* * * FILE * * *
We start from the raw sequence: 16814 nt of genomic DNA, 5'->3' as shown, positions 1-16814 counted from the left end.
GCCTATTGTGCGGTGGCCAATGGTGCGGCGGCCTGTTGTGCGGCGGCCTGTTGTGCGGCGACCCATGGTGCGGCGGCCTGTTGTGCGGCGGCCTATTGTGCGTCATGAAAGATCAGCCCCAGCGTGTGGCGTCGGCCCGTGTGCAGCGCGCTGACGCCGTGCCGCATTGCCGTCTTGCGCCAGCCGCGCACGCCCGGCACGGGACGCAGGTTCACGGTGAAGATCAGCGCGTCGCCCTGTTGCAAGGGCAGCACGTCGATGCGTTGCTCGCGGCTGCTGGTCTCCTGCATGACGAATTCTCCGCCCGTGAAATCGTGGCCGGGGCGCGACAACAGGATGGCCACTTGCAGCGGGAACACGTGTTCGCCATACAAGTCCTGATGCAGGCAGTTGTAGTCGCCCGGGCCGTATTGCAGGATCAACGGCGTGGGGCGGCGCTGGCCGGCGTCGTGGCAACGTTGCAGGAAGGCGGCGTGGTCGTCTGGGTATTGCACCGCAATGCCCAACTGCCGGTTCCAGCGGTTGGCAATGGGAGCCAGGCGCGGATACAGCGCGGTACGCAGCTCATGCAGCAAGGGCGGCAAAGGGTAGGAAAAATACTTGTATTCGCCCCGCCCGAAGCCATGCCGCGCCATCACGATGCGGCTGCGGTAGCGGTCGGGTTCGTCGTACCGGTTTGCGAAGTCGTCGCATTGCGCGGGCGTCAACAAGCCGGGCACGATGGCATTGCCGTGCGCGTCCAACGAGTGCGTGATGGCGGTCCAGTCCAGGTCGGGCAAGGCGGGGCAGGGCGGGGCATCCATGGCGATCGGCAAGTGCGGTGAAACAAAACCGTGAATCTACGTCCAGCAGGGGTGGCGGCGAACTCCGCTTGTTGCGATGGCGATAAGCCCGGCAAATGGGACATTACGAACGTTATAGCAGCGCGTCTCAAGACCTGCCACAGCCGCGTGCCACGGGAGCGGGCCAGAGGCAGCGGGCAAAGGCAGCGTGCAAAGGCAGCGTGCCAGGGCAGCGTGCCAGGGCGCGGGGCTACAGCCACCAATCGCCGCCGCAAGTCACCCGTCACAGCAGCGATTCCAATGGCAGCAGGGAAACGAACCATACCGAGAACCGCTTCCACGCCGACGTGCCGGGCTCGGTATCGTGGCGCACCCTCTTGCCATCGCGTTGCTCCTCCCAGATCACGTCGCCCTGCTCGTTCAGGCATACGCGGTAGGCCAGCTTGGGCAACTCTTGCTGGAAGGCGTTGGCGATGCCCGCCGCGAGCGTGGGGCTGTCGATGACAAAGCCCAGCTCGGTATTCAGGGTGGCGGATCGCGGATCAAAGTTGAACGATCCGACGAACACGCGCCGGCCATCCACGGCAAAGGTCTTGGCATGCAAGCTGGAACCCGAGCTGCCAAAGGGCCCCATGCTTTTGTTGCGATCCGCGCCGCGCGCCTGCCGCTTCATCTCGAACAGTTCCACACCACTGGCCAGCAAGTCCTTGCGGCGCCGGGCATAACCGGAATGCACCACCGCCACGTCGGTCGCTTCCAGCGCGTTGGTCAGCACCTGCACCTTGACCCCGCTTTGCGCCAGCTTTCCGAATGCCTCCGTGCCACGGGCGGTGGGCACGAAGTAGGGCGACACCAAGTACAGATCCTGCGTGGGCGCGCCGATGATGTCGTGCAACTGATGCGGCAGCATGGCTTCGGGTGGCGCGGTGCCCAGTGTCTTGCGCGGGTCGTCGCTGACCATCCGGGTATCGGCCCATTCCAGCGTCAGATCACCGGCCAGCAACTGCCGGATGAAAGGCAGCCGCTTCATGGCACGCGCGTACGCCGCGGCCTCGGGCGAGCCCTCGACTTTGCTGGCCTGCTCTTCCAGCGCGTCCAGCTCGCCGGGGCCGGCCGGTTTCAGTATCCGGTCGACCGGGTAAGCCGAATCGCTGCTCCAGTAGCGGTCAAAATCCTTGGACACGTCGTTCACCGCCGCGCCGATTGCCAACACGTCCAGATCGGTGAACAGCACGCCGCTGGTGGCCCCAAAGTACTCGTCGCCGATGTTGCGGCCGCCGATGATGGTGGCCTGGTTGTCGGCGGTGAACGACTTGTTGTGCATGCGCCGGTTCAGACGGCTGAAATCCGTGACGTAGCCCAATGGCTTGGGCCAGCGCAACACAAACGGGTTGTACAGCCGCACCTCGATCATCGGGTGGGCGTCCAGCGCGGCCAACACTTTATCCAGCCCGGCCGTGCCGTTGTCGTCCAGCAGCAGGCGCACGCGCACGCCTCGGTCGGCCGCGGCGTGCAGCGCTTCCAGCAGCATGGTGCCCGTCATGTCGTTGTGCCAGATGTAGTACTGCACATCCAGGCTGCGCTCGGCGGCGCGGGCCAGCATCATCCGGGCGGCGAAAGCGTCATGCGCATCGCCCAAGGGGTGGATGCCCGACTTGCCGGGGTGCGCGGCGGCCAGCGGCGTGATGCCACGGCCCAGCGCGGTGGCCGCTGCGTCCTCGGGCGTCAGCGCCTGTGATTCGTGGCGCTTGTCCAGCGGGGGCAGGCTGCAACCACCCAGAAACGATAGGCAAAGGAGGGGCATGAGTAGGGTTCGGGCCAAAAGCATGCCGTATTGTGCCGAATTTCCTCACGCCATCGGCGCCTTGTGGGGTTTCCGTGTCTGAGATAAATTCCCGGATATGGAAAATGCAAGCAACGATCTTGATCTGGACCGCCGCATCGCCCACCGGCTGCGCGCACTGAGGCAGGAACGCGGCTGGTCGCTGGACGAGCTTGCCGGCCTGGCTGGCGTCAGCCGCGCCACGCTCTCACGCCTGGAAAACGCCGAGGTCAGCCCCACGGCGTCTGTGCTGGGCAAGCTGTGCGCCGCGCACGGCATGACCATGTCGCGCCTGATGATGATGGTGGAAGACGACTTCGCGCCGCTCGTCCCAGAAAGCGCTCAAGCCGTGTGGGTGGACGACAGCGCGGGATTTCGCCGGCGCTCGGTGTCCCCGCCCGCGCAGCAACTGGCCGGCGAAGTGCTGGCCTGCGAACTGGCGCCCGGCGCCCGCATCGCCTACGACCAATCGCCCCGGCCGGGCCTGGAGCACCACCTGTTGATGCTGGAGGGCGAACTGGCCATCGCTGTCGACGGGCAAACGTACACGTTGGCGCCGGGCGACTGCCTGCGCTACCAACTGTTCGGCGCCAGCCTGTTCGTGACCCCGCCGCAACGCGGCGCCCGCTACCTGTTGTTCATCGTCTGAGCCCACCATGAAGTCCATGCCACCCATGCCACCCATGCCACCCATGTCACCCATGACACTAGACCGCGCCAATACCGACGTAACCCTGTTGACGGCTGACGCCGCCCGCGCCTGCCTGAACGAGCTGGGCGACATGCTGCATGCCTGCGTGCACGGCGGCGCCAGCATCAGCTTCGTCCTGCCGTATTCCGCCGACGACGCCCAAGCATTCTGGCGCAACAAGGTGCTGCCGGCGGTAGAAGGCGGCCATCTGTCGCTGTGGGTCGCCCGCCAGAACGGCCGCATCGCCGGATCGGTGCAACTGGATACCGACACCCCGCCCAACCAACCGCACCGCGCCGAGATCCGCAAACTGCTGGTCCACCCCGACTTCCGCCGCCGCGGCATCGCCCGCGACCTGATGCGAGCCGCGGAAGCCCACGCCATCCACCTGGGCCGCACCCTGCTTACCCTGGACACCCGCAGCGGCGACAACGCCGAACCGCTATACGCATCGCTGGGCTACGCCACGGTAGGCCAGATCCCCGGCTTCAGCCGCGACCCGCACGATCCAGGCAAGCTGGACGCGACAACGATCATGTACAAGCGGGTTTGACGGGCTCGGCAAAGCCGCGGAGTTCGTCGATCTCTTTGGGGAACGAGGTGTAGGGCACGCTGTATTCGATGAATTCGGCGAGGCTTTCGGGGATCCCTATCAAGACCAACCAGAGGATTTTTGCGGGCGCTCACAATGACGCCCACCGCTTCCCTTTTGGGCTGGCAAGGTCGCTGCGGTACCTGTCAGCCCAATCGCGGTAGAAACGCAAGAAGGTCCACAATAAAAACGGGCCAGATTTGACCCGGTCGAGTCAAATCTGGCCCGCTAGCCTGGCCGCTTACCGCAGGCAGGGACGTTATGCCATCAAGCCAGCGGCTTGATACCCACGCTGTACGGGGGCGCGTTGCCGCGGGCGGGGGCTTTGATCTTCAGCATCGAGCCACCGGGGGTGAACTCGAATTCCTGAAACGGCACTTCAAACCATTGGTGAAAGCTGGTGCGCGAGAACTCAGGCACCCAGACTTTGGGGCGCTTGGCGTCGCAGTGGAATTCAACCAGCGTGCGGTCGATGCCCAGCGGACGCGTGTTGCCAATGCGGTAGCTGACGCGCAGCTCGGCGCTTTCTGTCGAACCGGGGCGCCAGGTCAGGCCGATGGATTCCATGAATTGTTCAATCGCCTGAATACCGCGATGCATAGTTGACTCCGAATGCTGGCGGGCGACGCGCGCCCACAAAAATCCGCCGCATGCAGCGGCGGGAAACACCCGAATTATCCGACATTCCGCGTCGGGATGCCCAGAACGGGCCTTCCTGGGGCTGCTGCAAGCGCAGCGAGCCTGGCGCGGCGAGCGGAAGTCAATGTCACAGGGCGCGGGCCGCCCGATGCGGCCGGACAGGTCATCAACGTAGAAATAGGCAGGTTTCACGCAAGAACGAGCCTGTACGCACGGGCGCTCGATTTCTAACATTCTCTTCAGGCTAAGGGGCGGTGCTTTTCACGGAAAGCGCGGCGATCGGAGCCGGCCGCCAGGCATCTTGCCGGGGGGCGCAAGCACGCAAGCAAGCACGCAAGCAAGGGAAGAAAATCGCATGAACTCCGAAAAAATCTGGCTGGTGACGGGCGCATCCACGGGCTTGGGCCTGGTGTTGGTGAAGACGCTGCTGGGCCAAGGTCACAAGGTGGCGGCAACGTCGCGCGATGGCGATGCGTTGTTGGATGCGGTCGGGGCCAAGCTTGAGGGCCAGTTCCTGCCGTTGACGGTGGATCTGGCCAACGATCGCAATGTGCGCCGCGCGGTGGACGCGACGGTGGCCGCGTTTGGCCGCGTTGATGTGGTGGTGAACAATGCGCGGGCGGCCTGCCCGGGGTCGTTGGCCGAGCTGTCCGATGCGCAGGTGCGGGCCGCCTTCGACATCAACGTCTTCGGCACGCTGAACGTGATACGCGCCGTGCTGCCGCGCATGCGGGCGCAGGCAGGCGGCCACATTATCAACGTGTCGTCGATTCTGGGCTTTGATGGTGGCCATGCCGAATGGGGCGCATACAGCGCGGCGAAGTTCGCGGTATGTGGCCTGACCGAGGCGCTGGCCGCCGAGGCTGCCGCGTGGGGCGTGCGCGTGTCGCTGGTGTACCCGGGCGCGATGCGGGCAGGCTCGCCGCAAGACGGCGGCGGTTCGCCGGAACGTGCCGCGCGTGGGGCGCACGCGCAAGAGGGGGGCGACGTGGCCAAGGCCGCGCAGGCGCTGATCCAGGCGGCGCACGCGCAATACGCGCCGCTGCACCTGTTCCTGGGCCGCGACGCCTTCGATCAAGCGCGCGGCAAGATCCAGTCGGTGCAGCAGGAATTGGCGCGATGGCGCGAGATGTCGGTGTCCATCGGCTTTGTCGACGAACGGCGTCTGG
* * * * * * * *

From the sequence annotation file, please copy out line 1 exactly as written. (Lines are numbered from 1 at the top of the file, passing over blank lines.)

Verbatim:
We start from the raw sequence: 16814 nt of genomic DNA, 5'->3' as shown, positions 1-16814 counted from the left end.